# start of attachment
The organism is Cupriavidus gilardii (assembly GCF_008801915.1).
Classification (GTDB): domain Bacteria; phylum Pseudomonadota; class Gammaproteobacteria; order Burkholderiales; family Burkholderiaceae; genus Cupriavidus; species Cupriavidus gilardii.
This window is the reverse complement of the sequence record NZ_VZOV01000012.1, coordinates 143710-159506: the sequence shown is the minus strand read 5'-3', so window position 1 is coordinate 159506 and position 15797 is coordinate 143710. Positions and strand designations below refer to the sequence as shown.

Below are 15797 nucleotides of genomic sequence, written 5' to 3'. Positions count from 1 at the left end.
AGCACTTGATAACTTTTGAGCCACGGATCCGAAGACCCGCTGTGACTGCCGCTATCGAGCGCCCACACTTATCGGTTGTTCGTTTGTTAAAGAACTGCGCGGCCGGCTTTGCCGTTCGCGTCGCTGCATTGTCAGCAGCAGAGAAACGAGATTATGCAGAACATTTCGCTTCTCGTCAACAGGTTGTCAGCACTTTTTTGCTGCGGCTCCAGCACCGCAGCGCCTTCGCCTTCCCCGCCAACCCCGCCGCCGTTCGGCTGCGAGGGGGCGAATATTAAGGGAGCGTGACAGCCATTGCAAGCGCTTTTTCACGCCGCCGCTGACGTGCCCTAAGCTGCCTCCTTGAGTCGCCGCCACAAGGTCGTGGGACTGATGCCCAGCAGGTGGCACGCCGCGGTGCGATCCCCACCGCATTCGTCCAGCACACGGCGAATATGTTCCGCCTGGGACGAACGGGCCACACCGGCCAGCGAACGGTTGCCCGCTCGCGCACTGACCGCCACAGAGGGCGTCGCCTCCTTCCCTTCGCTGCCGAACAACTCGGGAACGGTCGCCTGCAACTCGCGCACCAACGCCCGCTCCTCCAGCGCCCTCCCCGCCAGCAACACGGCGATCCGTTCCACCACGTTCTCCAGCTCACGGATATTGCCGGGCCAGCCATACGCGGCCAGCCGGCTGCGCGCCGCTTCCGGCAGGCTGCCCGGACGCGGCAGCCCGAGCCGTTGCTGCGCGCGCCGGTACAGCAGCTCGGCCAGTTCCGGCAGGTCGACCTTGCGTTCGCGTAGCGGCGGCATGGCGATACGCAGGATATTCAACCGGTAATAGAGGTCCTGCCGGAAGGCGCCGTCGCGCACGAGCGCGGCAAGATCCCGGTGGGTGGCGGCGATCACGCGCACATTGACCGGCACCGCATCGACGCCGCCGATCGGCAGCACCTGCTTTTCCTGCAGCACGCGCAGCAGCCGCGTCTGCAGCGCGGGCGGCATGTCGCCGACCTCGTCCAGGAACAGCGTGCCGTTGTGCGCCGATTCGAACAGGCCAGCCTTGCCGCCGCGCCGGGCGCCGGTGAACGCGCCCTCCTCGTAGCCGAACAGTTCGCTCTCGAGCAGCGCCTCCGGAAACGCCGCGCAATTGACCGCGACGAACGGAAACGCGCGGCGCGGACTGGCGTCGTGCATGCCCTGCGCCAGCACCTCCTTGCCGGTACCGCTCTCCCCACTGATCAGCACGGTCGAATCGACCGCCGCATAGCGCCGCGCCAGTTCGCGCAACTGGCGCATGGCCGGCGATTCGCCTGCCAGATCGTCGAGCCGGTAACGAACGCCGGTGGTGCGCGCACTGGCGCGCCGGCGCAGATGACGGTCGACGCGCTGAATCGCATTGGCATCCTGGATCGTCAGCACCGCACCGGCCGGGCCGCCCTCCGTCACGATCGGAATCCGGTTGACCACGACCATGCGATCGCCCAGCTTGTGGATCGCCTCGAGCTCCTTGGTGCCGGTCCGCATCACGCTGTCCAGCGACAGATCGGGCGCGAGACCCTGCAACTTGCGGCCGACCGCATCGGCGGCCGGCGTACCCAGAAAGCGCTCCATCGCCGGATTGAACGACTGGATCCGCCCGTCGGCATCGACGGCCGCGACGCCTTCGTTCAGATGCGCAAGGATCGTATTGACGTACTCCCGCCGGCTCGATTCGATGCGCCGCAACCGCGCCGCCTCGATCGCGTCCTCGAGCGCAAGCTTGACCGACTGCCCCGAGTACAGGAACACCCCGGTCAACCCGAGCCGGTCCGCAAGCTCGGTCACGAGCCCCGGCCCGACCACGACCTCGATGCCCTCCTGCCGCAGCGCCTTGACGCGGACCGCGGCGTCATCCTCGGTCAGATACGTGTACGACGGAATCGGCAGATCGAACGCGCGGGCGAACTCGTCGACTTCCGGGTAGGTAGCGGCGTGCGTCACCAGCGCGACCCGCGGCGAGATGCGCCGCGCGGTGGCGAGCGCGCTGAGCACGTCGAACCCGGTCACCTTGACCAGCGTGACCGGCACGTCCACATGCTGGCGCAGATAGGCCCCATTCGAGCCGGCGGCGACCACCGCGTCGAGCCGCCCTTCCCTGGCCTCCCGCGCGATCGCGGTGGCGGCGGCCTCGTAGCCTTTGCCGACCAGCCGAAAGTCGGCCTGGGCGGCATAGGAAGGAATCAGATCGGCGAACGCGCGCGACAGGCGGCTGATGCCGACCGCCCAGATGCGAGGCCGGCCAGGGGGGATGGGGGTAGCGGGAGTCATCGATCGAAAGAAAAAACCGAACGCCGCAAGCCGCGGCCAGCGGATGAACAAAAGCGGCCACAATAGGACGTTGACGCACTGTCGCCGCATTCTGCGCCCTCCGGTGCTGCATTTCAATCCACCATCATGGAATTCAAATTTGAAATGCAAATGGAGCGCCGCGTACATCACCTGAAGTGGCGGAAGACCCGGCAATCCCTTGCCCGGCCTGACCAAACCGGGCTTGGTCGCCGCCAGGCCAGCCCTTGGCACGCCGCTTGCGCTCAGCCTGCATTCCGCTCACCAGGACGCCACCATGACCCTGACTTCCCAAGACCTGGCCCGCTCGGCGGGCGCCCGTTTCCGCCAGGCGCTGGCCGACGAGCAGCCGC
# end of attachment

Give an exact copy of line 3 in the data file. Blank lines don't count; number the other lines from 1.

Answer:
This window is the reverse complement of the sequence record NZ_VZOV01000012.1, coordinates 143710-159506: the sequence shown is the minus strand read 5'-3', so window position 1 is coordinate 159506 and position 15797 is coordinate 143710. Positions and strand designations below refer to the sequence as shown.